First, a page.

How in the world can sarcasm be uplifting and encouraging? Is it a model to be used in our interactions with others? Jesus is extolled in the next section of Isaiah as not “extinguishing a burning wick.” Sarcasm is an emotion that extinguishes many, many things. So, it seems that sarcasm is not being offered as a tool for our use. So, why is sarcasm used here in Isaiah?

It is offered as YHWH’s strong, legitimate emotional response to the total absurdity of idols. Why are idols absurd? Idols have no actual power. Fundamentally, this is God’s point. Idols are human made from natural materials and have no ability to impact the natural world or spiritual world. If an idol cannot move, cannot act, has no supernatural power, then it is merely an object. Yet, in Israel’s population, this reality was strongly, strongly disbelieved. In fact, idols formed a core element of the foundation of emotional safety for Israelites. How can a powerless, inert object provide emotional safety?  Delusion.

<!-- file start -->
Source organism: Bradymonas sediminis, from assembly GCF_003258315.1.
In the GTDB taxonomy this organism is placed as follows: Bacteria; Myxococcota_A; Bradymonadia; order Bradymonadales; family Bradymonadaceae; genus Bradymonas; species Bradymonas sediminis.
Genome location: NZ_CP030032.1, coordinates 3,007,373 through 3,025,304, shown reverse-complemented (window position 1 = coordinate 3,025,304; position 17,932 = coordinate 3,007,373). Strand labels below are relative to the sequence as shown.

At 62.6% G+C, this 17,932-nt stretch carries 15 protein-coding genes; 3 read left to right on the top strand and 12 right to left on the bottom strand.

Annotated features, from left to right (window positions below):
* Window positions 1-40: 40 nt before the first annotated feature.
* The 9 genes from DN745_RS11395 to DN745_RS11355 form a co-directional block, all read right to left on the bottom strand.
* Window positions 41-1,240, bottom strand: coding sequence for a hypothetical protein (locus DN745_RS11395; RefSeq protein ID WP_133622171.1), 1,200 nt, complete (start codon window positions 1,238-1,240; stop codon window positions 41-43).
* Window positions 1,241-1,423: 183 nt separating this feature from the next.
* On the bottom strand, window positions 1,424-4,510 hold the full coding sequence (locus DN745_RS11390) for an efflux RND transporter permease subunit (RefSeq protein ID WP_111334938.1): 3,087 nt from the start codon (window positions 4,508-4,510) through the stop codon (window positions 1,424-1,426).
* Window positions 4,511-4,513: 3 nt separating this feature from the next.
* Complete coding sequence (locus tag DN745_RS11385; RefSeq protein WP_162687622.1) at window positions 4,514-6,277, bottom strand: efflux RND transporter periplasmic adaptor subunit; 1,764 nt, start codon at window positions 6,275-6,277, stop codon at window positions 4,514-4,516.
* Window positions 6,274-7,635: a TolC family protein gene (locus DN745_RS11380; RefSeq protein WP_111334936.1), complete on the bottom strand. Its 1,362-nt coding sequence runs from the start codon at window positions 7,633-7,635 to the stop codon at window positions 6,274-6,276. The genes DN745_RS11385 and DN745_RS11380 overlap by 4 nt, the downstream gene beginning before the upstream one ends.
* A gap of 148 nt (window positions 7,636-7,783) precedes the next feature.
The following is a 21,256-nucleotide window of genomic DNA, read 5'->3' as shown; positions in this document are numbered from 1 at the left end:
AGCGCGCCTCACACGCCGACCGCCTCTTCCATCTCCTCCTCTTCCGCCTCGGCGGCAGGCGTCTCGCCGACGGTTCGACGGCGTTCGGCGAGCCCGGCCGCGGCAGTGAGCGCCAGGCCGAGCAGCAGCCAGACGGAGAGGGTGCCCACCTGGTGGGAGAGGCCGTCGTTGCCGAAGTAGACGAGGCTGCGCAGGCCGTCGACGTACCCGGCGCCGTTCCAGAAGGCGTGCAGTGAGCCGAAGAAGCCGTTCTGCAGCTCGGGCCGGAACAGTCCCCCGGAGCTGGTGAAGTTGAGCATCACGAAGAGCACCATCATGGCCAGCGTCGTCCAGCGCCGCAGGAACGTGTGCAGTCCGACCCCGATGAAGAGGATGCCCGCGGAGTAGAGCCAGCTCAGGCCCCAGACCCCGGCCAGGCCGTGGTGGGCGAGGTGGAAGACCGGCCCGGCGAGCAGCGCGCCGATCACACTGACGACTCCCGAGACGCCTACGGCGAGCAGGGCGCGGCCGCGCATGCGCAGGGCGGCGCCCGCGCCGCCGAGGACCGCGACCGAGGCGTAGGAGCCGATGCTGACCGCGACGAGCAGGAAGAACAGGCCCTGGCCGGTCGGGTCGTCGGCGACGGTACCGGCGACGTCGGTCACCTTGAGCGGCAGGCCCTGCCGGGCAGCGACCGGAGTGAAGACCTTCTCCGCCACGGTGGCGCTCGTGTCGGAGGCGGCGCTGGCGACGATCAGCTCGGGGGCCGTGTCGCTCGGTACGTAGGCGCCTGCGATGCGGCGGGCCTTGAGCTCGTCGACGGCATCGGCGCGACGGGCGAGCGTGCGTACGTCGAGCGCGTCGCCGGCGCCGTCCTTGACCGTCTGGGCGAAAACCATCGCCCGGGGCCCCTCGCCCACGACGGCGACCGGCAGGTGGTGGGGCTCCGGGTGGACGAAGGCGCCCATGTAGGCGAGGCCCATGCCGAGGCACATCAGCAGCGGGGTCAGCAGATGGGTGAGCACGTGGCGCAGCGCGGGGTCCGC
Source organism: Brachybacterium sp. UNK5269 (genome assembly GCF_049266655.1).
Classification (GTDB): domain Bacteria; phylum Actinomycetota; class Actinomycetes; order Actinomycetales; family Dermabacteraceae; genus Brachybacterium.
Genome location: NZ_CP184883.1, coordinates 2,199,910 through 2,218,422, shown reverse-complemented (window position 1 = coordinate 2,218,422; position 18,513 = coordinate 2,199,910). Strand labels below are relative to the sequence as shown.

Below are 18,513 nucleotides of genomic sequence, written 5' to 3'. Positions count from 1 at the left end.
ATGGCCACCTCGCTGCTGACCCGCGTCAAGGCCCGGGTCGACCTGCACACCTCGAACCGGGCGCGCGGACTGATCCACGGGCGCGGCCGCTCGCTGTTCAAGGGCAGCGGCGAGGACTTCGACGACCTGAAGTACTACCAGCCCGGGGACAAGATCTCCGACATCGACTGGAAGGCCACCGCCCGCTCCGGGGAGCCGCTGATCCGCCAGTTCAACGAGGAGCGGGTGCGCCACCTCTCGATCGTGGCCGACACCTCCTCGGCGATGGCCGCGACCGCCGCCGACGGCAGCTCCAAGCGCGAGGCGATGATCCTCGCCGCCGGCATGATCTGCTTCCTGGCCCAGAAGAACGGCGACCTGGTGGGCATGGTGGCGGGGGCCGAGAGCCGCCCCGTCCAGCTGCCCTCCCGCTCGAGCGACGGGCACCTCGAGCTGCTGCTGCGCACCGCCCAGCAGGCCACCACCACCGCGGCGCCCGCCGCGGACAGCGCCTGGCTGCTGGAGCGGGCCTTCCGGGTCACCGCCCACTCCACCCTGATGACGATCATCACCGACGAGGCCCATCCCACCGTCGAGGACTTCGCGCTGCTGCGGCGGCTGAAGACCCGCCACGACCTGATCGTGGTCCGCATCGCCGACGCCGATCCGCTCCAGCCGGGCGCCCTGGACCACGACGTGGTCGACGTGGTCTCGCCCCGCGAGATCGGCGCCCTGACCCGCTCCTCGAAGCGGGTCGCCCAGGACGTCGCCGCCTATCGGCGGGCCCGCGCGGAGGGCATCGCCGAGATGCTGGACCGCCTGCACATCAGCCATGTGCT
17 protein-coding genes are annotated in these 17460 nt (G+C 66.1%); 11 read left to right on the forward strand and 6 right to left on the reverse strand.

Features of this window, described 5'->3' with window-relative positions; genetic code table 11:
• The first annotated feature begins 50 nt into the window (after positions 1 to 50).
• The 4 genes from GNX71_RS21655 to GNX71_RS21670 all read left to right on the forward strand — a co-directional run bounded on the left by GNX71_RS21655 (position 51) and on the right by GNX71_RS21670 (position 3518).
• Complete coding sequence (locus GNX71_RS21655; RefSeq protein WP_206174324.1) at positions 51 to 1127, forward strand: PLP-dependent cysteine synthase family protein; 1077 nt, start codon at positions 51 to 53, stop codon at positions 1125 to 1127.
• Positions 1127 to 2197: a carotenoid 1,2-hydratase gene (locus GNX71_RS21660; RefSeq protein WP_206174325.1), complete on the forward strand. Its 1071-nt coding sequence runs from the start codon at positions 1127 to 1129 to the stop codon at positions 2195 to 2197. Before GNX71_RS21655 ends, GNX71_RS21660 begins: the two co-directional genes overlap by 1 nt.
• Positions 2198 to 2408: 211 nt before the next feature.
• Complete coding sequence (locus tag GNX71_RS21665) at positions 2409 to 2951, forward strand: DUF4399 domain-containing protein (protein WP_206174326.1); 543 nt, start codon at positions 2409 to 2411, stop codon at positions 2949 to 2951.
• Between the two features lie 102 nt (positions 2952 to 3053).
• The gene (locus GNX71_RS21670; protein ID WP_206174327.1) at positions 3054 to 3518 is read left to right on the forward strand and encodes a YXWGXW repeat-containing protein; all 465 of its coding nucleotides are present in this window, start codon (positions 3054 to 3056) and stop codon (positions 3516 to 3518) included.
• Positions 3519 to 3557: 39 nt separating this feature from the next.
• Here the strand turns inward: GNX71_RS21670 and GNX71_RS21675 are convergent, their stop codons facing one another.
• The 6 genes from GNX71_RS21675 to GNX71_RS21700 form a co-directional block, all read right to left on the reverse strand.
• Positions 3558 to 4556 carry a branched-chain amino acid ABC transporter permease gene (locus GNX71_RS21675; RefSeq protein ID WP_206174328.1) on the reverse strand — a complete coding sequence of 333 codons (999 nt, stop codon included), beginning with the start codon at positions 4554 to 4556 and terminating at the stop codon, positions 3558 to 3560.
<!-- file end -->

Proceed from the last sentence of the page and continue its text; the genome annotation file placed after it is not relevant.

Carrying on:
An idol’s power to give assumed safety lies in the perceived control it provides. Idols were and are created as a result of human will. A human wanted an idol.  He gave value in cash or barter for the idol’s creation. If the person is wealthy, the idol could be enhanced by using a better material than wood such as stone or perhaps a person paid for overlaying wood with silver or gold.  So, human creation and natural materials gave power to the idol via investment of a little or a great amount of financial value, but that was not the major source of an idol’s emotional power. The idol’s greatest power came from it being a culturally defined mechanism to manipulate a needy god.